• Steve R.

    Check your logic enigma-foundary. Of course some technologies are more susceptable to fraud than others which is still within the scope of my statement “All technologies are susceptible to circumvention”.

    With electronic voting you could, as you point out, loose transparency, but that is not the point. My point is that you cannot selectively find fault with one technology and justifiably conclude that it should not be adopted. You need to examine the whole process of how one vote’s and then decide on which technological approach gives you the greatest security.

    PS: There is nothing sacred with a paper ballot. Ror example, someone could bribe election officials to get the completed ballots and then run them through a specialized scanner/printer that spits our revised ballots! There is ALWAYS a scenerio that can be developed which supports or disaproves of your position.

  • http://enigmafoundry.wordpress.com eee_eff

    Steve is very wrong when he states: “All technologies are susceptible to circumvention.”

    He is very wrong because:

    1. some technologies are much more susceptable than others.

    2. Electronic Voting inherently losses transparency.


    First, Ed Felten at Freedom to tinker has published a paper which demonstrates how an electronic voting machine could be tampered with even years ahead of the vote, and the tampered would be undetectable. A ballot box, however can be opened the morning of the vote and verified to be empty.
    That is why there are established procedures for certifing elections as fair, because they can be monitored.

    Second, the loss of the ability of all but a few computer experts to conduct a recount means that the lection has lost its ability to be verified and its transparency. This loss cannot be overcome with technical means, other than a paper audit trail which is given the legal standing as the actual vote. Once you have done that, the whole purpose of electronic voting has largely been defeated..

    For example, the Diebold

  • http://www2.blogger.com/profile/14380731108416527657 Steve R.

    Check your logic enigma-foundary. Of course some technologies are more susceptable to fraud than others which is still within the scope of my statement “All technologies are susceptible to circumvention”.

    With electronic voting you could, as you point out, loose transparency, but that is not the point. My point is that you cannot selectively find fault with one technology and justifiably conclude that it should not be adopted. You need to examine the whole process of how one vote’s and then decide on which technological approach gives you the greatest security.

    PS: There is nothing sacred with a paper ballot. Ror example, someone could bribe election officials to get the completed ballots and then run them through a specialized scanner/printer that spits our revised ballots! There is ALWAYS a scenerio that can be developed which supports or disaproves of your position.

  • enigma_foundry

    Steve:

    I am comfortable with my logic.

    The issue of transparency won’t go away with any technological fix. It is inherent in electronic voting systems, and it alone is a very good reason not to implement them…

  • http://enigmafoundry.wordpress.com eee_eff

    Steve:

    I am comfortable with my logic.

    The issue of transparency won’t go away with any technological fix. It is inherent in electronic voting systems, and it alone is a very good reason not to implement them…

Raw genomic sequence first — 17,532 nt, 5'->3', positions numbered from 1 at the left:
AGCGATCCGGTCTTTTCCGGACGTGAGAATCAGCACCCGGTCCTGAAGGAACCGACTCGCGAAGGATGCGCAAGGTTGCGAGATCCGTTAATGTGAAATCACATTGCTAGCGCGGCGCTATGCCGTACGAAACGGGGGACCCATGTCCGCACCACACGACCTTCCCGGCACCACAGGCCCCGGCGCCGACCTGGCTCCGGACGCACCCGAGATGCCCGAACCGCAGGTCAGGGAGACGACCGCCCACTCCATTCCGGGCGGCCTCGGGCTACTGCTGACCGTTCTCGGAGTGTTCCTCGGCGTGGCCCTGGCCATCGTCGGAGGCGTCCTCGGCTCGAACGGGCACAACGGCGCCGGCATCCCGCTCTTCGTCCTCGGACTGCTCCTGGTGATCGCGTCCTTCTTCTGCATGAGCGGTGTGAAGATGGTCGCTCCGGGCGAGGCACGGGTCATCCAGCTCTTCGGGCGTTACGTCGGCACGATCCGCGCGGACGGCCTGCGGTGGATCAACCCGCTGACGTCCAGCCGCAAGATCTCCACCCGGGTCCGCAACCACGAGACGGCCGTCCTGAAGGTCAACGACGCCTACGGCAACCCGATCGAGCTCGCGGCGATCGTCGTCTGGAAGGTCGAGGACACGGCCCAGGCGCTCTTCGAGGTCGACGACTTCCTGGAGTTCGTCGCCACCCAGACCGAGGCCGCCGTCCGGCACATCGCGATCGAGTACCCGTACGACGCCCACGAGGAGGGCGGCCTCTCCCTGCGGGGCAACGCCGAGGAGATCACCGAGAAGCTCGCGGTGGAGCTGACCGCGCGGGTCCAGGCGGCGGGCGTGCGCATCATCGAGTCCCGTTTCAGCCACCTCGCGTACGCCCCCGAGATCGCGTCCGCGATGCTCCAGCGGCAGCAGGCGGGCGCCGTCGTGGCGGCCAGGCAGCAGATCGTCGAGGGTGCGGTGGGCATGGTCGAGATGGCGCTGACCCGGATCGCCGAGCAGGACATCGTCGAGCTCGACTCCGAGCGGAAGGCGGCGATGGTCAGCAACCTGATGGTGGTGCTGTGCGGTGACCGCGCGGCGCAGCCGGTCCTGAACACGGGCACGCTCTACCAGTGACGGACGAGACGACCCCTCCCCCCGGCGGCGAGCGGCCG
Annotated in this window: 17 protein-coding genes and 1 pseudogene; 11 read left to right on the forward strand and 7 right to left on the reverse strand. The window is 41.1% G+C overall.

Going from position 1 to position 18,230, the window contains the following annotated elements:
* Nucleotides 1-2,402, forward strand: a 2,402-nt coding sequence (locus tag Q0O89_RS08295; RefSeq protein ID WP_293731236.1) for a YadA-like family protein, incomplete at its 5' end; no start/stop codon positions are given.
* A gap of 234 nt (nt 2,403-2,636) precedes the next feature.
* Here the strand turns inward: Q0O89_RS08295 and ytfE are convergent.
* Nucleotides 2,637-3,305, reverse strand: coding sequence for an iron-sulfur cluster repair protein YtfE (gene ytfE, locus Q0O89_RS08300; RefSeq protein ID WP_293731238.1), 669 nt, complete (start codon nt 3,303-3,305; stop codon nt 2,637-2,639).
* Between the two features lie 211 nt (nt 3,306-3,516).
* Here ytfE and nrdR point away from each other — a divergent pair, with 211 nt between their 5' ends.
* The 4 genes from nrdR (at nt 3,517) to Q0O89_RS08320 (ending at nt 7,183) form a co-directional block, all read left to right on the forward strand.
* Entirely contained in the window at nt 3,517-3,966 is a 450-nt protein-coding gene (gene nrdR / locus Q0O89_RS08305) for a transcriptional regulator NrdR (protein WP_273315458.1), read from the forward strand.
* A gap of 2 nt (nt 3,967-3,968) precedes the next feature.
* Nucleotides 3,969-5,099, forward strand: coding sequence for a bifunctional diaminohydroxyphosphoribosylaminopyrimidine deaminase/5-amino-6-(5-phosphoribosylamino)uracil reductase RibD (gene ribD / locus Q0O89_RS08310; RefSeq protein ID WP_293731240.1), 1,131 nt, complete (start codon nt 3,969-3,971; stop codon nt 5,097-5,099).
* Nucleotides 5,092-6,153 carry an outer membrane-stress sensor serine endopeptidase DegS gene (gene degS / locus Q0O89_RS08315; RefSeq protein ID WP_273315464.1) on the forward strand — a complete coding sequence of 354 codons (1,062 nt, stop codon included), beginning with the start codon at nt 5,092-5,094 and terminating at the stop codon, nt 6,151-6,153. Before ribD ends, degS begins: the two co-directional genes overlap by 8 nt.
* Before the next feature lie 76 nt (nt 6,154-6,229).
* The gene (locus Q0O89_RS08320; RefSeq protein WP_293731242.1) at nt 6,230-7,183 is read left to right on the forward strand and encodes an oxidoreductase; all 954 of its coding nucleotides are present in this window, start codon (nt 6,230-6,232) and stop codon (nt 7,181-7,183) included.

• enigma_foundry

    The point I am making is that is is wrong to just simply say “All technologies are susceptible to circumvention” when it omits the extremely important fact that that some are more susceptible than others.

    Perhaps you can tell me how you can stuff a ballot box a year before an election, in a way that could not be detected (i.e., by opening the ballot box),

  • http://enigmafoundry.wordpress.com eee_eff

    The point I am making is that is is wrong to just simply say “All technologies are susceptible to circumvention” when it omits the extremely important fact that that some are more susceptible than others.

    Perhaps you can tell me how you can stuff a ballot box a year before an election, in a way that could not be detected (i.e., by opening the ballot box),

  • Steve R.

    We can endlessly circle this issue. The ballot boxes are opened after the voting and some votes are “replaced”. Breaking and replacing a ballot box seal shouldn’t be a problem. I can also say that electronic voting would be even more secure if properly designed. Also both paper and electronic voting can be easily falsified through “fake” voters (people who show up with fake ID). As we both know, the weak link is the “human element”. Someone, given the right price, motivation, and the proper resources, can falsify election results, be it paper or electronic.

    My hope is that we can design a workable electronic system. We don’t solve problems by tossing out a potential solution simply because of known flaws. We need to figure out how to correct these shortcomings.

  • http://www2.blogger.com/profile/14380731108416527657 Steve R.

    We can endlessly circle this issue. The ballot boxes are opened after the voting and some votes are “replaced”. Breaking and replacing a ballot box seal shouldn’t be a problem. I can also say that electronic voting would be even more secure if properly designed. Also both paper and electronic voting can be easily falsified through “fake” voters (people who show up with fake ID). As we both know, the weak link is the “human element”. Someone, given the right price, motivation, and the proper resources, can falsify election results, be it paper or electronic.

    My hope is that we can design a workable electronic system. We don’t solve problems by tossing out a potential solution simply because of known flaws. We need to figure out how to correct these shortcomings.